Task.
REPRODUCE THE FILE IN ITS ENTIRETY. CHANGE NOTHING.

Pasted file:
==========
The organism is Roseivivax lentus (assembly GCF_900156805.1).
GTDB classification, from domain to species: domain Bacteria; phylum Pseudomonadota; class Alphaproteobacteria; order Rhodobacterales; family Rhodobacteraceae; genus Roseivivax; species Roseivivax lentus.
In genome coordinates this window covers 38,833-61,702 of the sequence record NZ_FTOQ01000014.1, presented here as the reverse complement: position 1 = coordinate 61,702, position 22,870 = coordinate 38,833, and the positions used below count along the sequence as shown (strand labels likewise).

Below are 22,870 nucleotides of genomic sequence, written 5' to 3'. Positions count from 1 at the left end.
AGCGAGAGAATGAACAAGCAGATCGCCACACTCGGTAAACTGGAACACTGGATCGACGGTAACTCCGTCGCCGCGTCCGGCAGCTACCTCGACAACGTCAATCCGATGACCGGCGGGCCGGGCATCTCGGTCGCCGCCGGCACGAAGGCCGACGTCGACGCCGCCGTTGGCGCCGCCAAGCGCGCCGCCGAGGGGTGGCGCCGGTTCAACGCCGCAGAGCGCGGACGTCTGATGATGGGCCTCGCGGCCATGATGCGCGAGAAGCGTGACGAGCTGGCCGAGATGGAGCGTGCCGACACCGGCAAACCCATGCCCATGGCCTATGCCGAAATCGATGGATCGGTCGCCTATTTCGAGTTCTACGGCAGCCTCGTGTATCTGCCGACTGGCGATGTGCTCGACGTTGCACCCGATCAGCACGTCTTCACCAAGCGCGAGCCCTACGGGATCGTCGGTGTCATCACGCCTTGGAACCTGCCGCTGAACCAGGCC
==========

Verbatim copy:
The organism is Roseivivax lentus (assembly GCF_900156805.1).
GTDB classification, from domain to species: domain Bacteria; phylum Pseudomonadota; class Alphaproteobacteria; order Rhodobacterales; family Rhodobacteraceae; genus Roseivivax; species Roseivivax lentus.
In genome coordinates this window covers 38,833-61,702 of the sequence record NZ_FTOQ01000014.1, presented here as the reverse complement: position 1 = coordinate 61,702, position 22,870 = coordinate 38,833, and the positions used below count along the sequence as shown (strand labels likewise).

Below are 22,870 nucleotides of genomic sequence, written 5' to 3'. Positions count from 1 at the left end.
AGCGAGAGAATGAACAAGCAGATCGCCACACTCGGTAAACTGGAACACTGGATCGACGGTAACTCCGTCGCCGCGTCCGGCAGCTACCTCGACAACGTCAATCCGATGACCGGCGGGCCGGGCATCTCGGTCGCCGCCGGCACGAAGGCCGACGTCGACGCCGCCGTTGGCGCCGCCAAGCGCGCCGCCGAGGGGTGGCGCCGGTTCAACGCCGCAGAGCGCGGACGTCTGATGATGGGCCTCGCGGCCATGATGCGCGAGAAGCGTGACGAGCTGGCCGAGATGGAGCGTGCCGACACCGGCAAACCCATGCCCATGGCCTATGCCGAAATCGATGGATCGGTCGCCTATTTCGAGTTCTACGGCAGCCTCGTGTATCTGCCGACTGGCGATGTGCTCGACGTTGCACCCGATCAGCACGTCTTCACCAAGCGCGAGCCCTACGGGATCGTCGGTGTCATCACGCCTTGGAACCTGCCGCTGAACCAGGCC